Help! I hate to be all movie-of-the-week worried about the ducklings growing up in the ever-shrinking and increasingly scummy pond here in the Cove, but I visited them yesterday and things look iffy.
You can see why the ducks mated and nested here - the pond looked fine at first. But the tides have been low so no new water is coming in, and what's left has turned stagnant. The water is vanishing, seeping into the sand, I suppose, and evaporating. It's a strange, dark color, and has grown a greenish scum on top.
The ducks, meanwhile, sit on a rusty metal box most of the day. No swimming at all. So how long until the ducklings can leave this place? Are they going to make it? Our LA Observed email isn't working at the moment, so if you really do know about birds, you can reach me at " vdt90265 [at] yahoo dot com ".
Yeah, the photo's a little flat and everything's far away, but that dark line on the water just behind the trawler, that's the portable shark tank. The Monterey Bay Aquarium shark researchers returned this weekend and the tank - they're still setting it up - appeared this morning.
Kind of hard to see - I'll get a better shot this weekend - but we now have a small flotilla of ducklings living in the creek.
One of my reptile neighbors up at the barn, enjoying a moment on the sun-warmed metal of the mower.
We live at the edge of the continent here in Paradise Cove. Our street ends at the bluff and from there it's a sheer drop to the Pacific below. Some mornings, you can see all the way to downtown. Others, a wall of fog creeps up the cliff, seeps down the streets, mutes light and sound.
These days, in this fretful, restless heat-soaked spring, you never know what wildlife you'll see. Coyotes panting in the grass, great white egrets dancing on the roof, a trio of ducks on the deck, working out the two-boys one-girl mating math. And now, a dozen double-crested cormorants roosting in a eucalyptus tree. (As usual, thank you to Bill Schmoker for the ID)
You have to stand still for a good, long time to see them all, but bit by bit, with a flap and a rustle and a sigh, they reveal themselves. This one took off just a second after I focused the camera, flew so close I felt the breeze from its wings.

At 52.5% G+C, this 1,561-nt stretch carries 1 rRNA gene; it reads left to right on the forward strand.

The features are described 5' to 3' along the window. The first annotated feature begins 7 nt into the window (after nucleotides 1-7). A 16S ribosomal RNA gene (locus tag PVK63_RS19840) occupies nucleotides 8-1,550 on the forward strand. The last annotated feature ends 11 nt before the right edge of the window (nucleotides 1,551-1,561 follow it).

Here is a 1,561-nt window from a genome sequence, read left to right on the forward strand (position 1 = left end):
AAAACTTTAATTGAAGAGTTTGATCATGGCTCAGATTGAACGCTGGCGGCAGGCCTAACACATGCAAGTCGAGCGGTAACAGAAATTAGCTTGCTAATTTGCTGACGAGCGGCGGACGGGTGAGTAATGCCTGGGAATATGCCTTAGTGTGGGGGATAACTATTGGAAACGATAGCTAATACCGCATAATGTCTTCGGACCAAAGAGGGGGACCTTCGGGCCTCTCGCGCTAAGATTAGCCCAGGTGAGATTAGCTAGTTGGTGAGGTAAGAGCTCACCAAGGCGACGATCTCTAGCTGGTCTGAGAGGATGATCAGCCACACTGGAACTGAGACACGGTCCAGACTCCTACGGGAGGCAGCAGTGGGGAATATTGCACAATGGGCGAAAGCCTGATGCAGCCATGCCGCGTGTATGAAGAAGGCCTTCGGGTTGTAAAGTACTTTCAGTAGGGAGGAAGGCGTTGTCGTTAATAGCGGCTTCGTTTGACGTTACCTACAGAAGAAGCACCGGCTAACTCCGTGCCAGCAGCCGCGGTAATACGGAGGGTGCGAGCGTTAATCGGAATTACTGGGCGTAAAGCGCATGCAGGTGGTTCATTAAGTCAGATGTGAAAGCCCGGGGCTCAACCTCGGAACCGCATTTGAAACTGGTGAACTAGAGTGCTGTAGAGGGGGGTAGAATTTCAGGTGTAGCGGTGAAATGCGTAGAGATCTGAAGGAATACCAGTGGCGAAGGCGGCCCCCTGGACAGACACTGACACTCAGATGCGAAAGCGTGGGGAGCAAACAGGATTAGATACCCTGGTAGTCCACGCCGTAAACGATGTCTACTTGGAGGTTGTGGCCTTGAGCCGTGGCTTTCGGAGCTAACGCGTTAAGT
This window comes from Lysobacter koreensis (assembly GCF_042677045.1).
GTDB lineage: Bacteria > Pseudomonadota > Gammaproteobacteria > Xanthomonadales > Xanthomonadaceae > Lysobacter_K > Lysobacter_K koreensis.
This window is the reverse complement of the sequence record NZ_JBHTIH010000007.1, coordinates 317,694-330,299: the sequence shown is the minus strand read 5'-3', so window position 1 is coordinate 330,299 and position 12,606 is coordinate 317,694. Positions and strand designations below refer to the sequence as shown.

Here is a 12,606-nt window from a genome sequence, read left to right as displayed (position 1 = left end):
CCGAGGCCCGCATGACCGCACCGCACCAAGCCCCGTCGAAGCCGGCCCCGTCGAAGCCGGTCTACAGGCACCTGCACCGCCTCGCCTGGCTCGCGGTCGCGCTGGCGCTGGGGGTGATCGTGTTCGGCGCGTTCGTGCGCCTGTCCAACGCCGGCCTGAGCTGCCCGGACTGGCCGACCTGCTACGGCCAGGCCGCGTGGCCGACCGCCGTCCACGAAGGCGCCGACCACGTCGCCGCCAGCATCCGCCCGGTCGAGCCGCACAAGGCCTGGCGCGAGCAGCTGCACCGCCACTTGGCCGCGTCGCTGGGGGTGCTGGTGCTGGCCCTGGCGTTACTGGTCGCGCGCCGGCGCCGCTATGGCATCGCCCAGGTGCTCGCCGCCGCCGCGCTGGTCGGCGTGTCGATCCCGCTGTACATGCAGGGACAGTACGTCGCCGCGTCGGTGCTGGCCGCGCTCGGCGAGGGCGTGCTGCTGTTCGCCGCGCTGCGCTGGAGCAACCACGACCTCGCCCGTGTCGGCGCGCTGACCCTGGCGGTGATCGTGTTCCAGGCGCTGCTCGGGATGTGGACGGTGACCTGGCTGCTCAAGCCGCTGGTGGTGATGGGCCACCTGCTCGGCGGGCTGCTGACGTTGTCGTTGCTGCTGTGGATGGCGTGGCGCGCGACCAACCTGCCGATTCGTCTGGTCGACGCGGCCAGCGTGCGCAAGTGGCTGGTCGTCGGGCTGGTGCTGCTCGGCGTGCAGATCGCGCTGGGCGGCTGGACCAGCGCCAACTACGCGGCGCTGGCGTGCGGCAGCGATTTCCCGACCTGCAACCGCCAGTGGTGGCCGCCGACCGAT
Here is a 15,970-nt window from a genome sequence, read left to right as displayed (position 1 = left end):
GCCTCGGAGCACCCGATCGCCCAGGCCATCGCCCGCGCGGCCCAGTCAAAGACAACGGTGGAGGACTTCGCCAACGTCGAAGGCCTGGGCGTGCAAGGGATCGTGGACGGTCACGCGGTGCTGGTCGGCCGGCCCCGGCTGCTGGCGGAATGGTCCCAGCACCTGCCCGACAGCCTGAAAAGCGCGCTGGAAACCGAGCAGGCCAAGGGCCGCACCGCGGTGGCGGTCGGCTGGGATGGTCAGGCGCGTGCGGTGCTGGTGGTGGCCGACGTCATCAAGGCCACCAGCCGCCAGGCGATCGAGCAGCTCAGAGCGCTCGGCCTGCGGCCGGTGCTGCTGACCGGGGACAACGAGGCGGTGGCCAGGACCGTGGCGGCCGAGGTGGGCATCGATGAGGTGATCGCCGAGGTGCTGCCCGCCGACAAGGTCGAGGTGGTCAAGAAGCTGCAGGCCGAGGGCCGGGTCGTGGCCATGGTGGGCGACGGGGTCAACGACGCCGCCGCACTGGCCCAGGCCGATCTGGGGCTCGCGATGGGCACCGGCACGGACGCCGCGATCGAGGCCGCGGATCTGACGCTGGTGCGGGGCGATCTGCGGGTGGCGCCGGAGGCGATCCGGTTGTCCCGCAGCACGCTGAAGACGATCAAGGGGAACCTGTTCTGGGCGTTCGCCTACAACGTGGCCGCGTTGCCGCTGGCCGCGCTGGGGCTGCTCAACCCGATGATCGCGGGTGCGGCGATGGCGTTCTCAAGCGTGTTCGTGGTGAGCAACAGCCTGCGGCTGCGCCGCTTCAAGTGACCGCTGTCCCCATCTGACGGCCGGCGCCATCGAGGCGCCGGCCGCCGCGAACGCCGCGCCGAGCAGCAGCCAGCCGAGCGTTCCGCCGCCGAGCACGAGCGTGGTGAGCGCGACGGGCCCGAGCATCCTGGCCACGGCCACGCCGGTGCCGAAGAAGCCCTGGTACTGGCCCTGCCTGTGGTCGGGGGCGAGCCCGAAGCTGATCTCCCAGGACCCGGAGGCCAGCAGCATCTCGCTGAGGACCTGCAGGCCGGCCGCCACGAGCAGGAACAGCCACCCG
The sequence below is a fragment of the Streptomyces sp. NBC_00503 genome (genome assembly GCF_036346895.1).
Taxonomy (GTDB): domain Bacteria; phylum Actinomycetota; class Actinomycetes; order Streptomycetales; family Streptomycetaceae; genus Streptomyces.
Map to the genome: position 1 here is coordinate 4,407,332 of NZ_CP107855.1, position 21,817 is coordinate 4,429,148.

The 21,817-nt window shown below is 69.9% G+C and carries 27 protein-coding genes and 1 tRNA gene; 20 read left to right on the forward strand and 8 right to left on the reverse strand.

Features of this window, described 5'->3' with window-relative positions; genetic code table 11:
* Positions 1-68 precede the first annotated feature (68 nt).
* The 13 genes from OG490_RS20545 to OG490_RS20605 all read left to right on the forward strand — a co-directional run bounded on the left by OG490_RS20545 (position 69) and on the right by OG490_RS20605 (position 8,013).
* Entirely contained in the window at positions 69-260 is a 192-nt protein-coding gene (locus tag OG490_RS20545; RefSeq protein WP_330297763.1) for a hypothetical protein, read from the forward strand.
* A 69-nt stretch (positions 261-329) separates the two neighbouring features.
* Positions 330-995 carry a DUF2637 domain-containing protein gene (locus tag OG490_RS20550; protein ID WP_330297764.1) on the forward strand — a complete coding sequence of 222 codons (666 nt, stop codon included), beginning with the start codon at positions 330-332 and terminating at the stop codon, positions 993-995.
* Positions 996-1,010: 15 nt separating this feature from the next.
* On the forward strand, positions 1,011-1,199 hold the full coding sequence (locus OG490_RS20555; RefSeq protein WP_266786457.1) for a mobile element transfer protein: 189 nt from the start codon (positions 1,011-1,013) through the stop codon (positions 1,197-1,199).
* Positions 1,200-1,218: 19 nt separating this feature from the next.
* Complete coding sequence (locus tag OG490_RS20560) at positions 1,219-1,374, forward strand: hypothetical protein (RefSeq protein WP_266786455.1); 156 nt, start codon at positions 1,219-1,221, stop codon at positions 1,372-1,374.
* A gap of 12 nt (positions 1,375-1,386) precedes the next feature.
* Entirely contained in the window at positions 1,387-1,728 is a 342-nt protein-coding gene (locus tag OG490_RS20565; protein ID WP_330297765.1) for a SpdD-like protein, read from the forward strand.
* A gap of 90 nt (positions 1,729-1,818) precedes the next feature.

Lots of flying to and fro, loud clucking and cackling (which actually sounds more like gackling) and the occasional snowy feather drifting down. Can't wait to see the chicks.
So hot here yesterday - thermometers hit the high 80s all over the Cove. Not too bad so far today, though there's the kind of hush among the birds that often precedes a scorcher.
We've had a pod of dolphins hanging around the Cove for about a week now, gliding slowly through the kelp beds where a lot of fish live. At dawn they come so close to shore, you can hear them splashing. They'll head up to Point Dume and down to the Malibu pier, but mostly they linger here.
Today, for the first time, we saw these babies, little dorsal fins breaking the surface, tiny bodies popping out of the sea. The adults move slowly, keep the small fry in the middle, keep the dolphin cycle going for another year.
We're often the only ones on the path at dawn, the running, snuffling dogs telling me all about where the coyotes were last night, the stooping, singing birds telling everyone where the hawk is perched right now. It was a breath of wind that gave this bit of important news, turned up a leaf to reveal clustered droplets left behind by morning mist.
There's a tree-filled arroyo next to the beach path. A creek runs through it and on spring and summer nights, about a million frogs audition lustily for a chance at a one-night stand.
Right now the whole thing is rimmed with wild mustard, and every time the dogs dash down into the depths on a Very Important Mission that has to do with national security and coyote poop, they come back covered in yellow.
On Maisie it looks just right, a sweet sprinkling of blossoms, like maybe she's the prom queen. And Jake somehow overcomes the fey factor, muscles through and manages to look handsome with a dab of mustard on his noble head.
Why, you ask? (She asks, too - just look at the face.)
Thank goodness that one of my least-favorite errands (Home Depot) takes me on one of the prettiest drives in California - up Pacific Coast Highway north of Malibu. It's how you get to Las Posas Road, which is how you get to a truly depressing spread of big box development.
But before you arrive, there's a wide and wild stretch of untouched coast, all windblown, wind-tossed shades of blue. It's California how it used to be, and now I'm thinking I should be showing you pix of that instead of this this field of artichokes. But the field was so strange, both sides of the highway, artichokes as far as the eye can see. And when you get out of the car, the humming of thousands of bees.
This full page ad ran in my Sunday New York Times, but nowhere in my LAT. They can make those brushes as clunky and chunky and manly as they want but baby, it's still blush.
On Friday we had a shot of Maisie, in action but out of focus. Today, she's crisp and clear and standing still. Which doesn't mean there wasn't any action. Can you see that tongue? (Can you miss it?) It bobs as she pants, her eyes gleam, her haunches tense as, the instant the shutter clicks, she's off and running. Her legs may be unnaturally short, but she is unexpectedly fast.
Oh how I wish this photo was in focus, the little dog flying through the air, those legs, those ears, the perfect vertical she forms against the earth. She caught the ball much more handily than I caught the shot.
This isn't the shot I planned to post but my capricious computer has suddenly, of its own volition, started using Photoshop to upload and archive my pix, and though I'm told it's a wonderful program, I find it utterly impenetrable and now can't find anything when I want it, so here's a sunrise moment, if not the sunrise moment I had originally wanted to share.